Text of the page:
The system continues to three and four digit numbers which further split and criss-cross the radials. Lower numbers originate closer to London than higher numbered ones. As roads have been improved since the scheme commenced, some roads with 3 or 4 digit numbers have increased in significance, for example the A127, A1079 and A414. New routes have also been allocated 3 or 4 digit numbers, for example the Edinburgh City Bypass is the A720.

Trunk roads and primary routes

Some A roads are designated trunk roads, which determines whether central or local government has responsibility for them. A more recent classification is that of primary routes, the category of recommended routes for long distance traffic. Primary routes include both trunk and non-trunk roads.

Motorway sections

Some sections of A roads have been improved to the same standard as motorways, but do not completely replace the existing road; they form a higher standard part of the route. These sections retain the same number but are suffixed with (M), for example the A1marker and A404. There have been occasions where this designation has been used to indicate motorway bypasses of an existing road, but the original retains the A road designation, for example A3, A329, A38 and A48.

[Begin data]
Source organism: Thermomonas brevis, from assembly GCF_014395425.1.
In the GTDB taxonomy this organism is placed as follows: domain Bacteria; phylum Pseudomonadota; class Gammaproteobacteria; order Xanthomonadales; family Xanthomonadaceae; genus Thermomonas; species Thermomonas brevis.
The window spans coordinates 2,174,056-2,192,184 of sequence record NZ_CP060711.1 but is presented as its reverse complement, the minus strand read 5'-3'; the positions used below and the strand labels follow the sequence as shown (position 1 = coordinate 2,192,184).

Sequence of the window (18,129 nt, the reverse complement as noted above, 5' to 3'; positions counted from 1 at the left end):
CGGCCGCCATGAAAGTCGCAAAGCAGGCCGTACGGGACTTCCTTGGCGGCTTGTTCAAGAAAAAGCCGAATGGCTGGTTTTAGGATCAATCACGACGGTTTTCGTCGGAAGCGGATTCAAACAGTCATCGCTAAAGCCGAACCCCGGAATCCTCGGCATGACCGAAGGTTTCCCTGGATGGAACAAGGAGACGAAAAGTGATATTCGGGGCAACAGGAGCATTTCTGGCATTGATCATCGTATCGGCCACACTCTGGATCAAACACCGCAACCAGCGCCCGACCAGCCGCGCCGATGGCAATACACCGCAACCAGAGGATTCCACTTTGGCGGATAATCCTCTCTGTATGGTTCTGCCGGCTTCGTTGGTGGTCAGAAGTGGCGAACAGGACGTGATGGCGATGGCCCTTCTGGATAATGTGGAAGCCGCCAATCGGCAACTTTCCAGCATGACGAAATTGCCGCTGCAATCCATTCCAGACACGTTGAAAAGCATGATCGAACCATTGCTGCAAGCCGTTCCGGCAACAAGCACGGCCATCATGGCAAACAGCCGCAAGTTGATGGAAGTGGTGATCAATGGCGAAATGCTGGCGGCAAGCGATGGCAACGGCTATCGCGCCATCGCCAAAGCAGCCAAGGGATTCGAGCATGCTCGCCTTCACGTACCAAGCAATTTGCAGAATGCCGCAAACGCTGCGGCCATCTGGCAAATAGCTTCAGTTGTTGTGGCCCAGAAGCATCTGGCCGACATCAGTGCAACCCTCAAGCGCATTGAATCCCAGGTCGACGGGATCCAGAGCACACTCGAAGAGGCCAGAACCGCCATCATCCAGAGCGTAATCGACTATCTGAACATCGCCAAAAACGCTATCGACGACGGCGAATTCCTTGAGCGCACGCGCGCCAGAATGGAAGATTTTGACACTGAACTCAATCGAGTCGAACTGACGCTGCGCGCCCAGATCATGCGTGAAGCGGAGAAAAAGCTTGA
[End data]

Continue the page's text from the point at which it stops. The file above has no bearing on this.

Other classifications

B roads are numbered local routes, which have lower traffic densities than the main trunk roads, or A roads. They are typically short, not usually more than 15 miles. The classification has nothing to do with the width or quality of the physical road, and B roads can range from dual carriageways to single track roads with passing places. B roads follow the same numbering scheme as A roads, but almost always have 3- and 4-digit designations. Many 3-digit B roads outside the Londonmarker area are former A roads which have been downgraded owing to new road construction; others may link smaller settlements to A roads.

Roads and lanes with yet lower traffic densities are designated C, D and U (Unclassified) roads, but while these are numbered, in general this is done purely for the benefit of the local authorities who are responsible for maintaining them, and the numbering is arbitrary and does not, or should not, appear on any public signage. Some exceptions to this are known, however. These other classified roads, however, are taken into account when planning officers deal with certain planning applications, including the creation of a new vehicular access onto a highway.

Fictional roads

Fictional numbers are assigned for use on TV and film; such a number that is involved with a serious fictional accident is reject-listed for five years from actual use.

Ancient roads

Some ancient routes, such as Roman roads, travel for great distances and have a single modern number for the majority of their length (e.g. the A5 for the Roman road Watling Streetmarker). Others, such as the pre-Roman Icknield Waymarker and the Roman Fosse Way are nowadays rather patchy and where a modern road exists, are numbered according to the local scheme. Much of the A1 follows Dere Street.